Albert Einstein Called Him "The Greatest Mind in American History."
Josiah Willard Gibbs 1839 – 1903
The second phase of Governor Snyder’s plan to restore Flint’s damaged water infrastructure was announced today. Michigan’s taxpayers will pay the pirates at Detroit Water & Sewerage $ 6 million to reconnect the Flint water system to DW&SD’s Lake Huron water supply. The Charles Stewart Mott Foundation will ante up $ 4 million more and the City of Flint will will pay $ 2 million extra as well. Governor Snyder said: “The technical experts helping the city on its water advisory all agree this move back to the Great Lakes Water Authority provides the best public health protection for children and families.” Note that our devious Governor gives you the impression that the funds will be going to the GLWA. No, they will all be going straight to the pirates at DW&SD unless Flint’s new Karegnondi water pipeline is seriously delayed.
As we pointed out last week, the Flint water distribution system has been seriously damaged by 17 months of amateur chemistry and government incompetence after resourcing their water supply to the Flint River. Incompetent control of water chemistry after April 2014 has dissolved protective pipe linings, allowing lead, iron and steel corrosion which has released lead and iron compounds into Flint’s water on its way to customers. A process called leaching. The finished water coming out of the Flint Water Treatment Plant is seemingly fine, but it certainly isn’t by the time it arrives at their customer’s taps.
Because the damage to Flint’s water infrastructure commenced with this resourcing, a hue and cry went up to reconnect Flint to Detroit water. A logical fallacy. Detroit water did not damage Flint’s water infrastructure when it was used prior to April 2014, at least as far as we know. (Do we really know?) However it cannot – by itself – repair the damage done since. Flint pipes may not have been corroding before April 2014, but they certainly are now. Detroit water is controlled just enough to prevent damage to water infrastructure, but not enough to repair damaged infrastructure. Flint is going to require a distinctly different water chemistry than Detroit.
The technical experts are touting corrosion control plans to stop the corrosion in Flint’s water distribution piping. By corrosion control, they intend to load up Flint’s water with orthophosphate forming chemicals to prevent further corrosion and attempt to restore the protective scale linings in Flint’s water piping. This is the EPA’s stock recommended practice, derived from their statistical analysis of water systems across the nation. The problem here is those statistical analyses were made of more or less functional water distribution systems. Not a heavily damaged system like Flint’s. Flint’s water problems are an ex novo case. The only recent case of lead pipe leaching even close occurred in Washington, DC, but is enough different in its particulars that Washington’s corrective actions do not provide an assured plan of action for Flint.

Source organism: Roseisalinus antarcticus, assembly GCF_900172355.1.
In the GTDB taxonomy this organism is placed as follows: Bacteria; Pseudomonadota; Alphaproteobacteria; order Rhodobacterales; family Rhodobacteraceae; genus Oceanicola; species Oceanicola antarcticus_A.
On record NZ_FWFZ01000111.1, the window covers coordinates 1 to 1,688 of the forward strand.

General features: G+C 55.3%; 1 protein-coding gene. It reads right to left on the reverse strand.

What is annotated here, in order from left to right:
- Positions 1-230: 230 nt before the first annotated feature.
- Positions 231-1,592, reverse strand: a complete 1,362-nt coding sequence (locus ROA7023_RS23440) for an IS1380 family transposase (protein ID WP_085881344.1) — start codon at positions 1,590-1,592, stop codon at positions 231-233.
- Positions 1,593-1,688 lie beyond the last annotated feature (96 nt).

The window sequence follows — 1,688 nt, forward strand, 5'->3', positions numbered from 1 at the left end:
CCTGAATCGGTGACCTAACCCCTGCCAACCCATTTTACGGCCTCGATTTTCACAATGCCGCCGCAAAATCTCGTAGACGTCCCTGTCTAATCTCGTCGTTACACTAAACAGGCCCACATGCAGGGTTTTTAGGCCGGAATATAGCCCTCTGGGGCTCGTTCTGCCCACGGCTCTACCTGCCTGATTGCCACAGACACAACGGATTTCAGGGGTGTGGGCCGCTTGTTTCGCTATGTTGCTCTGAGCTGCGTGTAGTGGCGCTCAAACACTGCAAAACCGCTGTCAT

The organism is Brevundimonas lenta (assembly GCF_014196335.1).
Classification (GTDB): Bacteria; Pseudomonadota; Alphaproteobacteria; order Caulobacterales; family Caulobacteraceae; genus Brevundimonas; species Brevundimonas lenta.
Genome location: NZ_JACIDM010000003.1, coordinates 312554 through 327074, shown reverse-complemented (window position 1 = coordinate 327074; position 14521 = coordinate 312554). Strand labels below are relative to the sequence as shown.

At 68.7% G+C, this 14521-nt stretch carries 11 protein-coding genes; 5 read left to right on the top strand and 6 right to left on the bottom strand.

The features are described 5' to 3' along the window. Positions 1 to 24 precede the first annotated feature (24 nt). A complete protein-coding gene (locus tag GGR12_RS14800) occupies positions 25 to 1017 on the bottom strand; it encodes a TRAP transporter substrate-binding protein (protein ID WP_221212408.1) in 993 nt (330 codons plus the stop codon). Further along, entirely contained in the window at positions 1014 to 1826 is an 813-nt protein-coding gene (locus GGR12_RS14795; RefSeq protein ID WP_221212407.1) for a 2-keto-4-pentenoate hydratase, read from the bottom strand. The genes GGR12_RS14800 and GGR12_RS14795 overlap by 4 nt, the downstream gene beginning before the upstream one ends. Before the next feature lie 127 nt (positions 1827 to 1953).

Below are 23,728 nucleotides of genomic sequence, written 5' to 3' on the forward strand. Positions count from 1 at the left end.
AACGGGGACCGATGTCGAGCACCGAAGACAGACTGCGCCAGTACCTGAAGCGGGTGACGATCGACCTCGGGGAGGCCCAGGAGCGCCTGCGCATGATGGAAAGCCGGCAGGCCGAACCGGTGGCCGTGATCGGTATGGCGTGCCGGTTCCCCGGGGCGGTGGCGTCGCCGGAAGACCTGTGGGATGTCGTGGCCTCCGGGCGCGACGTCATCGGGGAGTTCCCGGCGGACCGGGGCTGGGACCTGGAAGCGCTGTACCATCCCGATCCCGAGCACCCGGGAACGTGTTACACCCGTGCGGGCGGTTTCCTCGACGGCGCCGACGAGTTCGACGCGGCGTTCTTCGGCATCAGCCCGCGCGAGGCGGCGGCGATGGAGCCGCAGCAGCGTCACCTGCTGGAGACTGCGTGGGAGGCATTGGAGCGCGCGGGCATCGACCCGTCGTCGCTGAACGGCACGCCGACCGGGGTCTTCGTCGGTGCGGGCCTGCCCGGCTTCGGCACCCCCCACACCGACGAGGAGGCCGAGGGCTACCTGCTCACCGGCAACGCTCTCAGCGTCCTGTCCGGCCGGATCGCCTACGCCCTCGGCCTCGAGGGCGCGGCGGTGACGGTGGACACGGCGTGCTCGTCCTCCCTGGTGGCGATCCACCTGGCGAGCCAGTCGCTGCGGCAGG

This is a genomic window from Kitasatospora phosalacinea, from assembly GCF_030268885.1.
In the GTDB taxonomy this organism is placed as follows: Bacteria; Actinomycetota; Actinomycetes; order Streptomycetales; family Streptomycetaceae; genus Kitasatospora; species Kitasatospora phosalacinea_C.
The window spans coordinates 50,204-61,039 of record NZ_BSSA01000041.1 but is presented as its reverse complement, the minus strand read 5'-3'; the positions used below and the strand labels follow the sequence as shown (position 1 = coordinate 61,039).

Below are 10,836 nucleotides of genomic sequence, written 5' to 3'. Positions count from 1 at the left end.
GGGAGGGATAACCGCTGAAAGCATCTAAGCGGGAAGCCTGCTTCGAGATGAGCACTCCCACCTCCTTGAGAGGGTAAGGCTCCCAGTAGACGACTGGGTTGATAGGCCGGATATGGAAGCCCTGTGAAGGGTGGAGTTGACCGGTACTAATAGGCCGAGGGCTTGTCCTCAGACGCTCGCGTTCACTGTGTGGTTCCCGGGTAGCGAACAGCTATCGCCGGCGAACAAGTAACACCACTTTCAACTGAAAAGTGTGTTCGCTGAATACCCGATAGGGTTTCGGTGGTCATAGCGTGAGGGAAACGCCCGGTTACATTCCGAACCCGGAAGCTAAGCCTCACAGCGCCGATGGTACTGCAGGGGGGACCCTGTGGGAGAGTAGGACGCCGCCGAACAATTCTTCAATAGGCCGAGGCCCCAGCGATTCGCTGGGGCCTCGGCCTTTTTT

“Former U.S. Senator Carl Levin will be recognized with the annual Milliken Distinguished Leadership Award at a reception in Traverse City this Saturday hosted by the Groundwork Center for Resilient Communities. The award recognizes leaders who embody the legacy of Governor William Milliken and the late Helen Milliken ..”
New Poll: Peabody Up, Courser Tied For Third in Historic Special Election
You may remember that, a few days ago, I had made reference to the Courser-Gamrat saga – at least from the perspective of Todd A. Courser – playing out very much like a classic six-act Shakespearean-style tragedy, in which the catastrophic resolution for TAC was the modern “ritual suicide” of a Nixonian-style resignation, right as it became obvious that republican leadership in the State House had finally brokered a deal with democrat leadership to tally the votes necessary to expel him from their membership. I also mentioned that, unlike the theatre, real life doesn’t end with the final curtain, as we saw play out a mere week later. To quote Brian Began from an Inside Michigan Politicspress release from last Friday: